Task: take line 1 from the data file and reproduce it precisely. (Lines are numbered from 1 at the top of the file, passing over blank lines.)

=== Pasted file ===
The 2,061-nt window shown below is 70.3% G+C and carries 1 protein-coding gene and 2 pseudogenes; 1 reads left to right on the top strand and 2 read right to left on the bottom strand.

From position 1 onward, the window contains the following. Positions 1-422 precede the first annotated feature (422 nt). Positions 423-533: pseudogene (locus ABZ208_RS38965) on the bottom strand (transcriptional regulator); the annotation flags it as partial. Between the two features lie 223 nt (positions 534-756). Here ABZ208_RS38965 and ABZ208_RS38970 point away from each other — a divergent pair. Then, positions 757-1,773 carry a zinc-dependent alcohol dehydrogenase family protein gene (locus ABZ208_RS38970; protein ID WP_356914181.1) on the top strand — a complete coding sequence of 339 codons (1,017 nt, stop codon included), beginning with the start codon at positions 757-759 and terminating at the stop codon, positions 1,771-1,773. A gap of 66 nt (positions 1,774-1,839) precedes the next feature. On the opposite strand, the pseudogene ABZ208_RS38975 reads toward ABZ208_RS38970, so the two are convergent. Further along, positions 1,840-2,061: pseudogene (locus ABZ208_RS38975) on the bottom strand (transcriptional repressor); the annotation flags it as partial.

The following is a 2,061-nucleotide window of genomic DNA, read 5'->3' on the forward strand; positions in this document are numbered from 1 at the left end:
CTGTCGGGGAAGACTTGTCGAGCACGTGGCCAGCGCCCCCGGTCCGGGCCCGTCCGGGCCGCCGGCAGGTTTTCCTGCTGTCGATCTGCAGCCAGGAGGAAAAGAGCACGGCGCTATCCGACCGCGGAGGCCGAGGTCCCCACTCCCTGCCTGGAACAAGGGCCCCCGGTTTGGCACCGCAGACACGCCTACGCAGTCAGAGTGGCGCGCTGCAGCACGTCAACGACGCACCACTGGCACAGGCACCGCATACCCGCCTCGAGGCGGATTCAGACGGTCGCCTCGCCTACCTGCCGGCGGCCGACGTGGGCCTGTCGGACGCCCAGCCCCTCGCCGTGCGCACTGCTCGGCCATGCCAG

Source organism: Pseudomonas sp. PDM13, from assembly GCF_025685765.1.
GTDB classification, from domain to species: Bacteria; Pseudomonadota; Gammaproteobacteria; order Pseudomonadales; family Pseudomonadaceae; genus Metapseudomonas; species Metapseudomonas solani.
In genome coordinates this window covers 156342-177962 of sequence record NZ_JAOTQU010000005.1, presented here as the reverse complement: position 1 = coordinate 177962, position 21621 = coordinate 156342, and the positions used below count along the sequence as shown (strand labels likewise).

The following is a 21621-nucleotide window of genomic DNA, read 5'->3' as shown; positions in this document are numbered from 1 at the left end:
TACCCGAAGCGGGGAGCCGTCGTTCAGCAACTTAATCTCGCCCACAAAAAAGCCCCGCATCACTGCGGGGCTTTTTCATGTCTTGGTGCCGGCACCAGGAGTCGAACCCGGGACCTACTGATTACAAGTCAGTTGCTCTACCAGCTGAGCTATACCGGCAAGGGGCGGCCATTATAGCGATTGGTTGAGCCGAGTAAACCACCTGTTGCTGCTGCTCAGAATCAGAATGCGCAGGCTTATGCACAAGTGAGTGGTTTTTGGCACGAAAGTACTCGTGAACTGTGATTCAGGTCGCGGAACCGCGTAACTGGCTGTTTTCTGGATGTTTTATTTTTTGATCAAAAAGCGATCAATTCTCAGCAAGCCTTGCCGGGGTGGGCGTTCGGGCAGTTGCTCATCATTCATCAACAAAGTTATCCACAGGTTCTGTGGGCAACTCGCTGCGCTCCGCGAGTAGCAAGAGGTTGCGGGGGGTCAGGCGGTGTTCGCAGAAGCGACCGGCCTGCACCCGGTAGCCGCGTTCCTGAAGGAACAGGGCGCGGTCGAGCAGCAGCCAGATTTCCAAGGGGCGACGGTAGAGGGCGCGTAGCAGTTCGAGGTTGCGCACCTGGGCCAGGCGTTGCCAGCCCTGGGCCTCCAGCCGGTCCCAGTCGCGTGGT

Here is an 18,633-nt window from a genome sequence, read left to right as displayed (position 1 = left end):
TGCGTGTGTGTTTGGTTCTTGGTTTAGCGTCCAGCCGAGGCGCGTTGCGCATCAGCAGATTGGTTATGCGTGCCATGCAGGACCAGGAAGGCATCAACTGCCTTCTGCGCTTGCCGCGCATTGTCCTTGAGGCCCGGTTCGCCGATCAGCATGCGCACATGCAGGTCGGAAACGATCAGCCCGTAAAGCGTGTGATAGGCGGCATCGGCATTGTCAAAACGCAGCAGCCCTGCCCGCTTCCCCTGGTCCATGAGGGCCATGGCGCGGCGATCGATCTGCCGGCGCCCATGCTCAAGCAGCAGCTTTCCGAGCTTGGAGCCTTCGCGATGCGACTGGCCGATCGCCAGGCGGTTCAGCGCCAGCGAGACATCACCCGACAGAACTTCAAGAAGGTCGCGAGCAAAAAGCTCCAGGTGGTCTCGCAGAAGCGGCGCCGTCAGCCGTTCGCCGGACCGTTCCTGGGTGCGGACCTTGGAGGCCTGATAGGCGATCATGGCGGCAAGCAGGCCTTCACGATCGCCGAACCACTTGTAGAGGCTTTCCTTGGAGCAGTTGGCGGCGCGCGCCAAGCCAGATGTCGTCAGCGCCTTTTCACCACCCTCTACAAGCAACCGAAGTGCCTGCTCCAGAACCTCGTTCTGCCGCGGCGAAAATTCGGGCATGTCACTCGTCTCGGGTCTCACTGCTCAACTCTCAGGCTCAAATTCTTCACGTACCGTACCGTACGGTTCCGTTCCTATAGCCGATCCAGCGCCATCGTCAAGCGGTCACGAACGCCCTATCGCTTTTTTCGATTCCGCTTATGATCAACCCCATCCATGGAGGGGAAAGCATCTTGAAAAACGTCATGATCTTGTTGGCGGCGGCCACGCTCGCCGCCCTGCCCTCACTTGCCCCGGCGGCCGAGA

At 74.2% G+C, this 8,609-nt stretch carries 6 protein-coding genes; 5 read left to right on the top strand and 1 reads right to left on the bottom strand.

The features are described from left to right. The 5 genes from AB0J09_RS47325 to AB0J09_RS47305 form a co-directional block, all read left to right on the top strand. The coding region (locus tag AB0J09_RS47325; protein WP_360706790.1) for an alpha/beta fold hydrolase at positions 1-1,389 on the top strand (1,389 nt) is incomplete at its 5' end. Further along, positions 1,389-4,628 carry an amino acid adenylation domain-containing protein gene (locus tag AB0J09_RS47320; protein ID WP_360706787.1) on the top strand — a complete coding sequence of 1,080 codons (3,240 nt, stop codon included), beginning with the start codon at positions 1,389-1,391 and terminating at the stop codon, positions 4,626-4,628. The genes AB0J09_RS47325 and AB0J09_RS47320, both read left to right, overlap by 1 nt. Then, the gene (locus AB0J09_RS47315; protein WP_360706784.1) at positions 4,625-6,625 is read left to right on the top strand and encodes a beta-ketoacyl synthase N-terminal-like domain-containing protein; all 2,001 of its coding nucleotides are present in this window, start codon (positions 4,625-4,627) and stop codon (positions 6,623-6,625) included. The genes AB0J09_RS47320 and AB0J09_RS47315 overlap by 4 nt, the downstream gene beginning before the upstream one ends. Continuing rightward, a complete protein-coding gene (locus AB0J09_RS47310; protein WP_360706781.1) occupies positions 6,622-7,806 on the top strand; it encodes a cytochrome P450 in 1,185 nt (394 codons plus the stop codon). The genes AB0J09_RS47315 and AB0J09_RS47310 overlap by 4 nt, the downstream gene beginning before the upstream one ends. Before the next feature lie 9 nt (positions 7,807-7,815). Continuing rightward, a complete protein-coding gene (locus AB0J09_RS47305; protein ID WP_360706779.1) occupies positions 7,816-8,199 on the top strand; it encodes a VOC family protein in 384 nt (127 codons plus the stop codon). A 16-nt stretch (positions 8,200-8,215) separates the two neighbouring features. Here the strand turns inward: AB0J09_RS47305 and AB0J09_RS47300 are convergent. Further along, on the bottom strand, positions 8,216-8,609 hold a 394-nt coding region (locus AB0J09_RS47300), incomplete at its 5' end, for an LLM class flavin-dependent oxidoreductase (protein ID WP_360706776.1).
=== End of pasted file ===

The 2,061-nt window shown below is 70.3% G+C and carries 1 protein-coding gene and 2 pseudogenes; 1 reads left to right on the top strand and 2 read right to left on the bottom strand.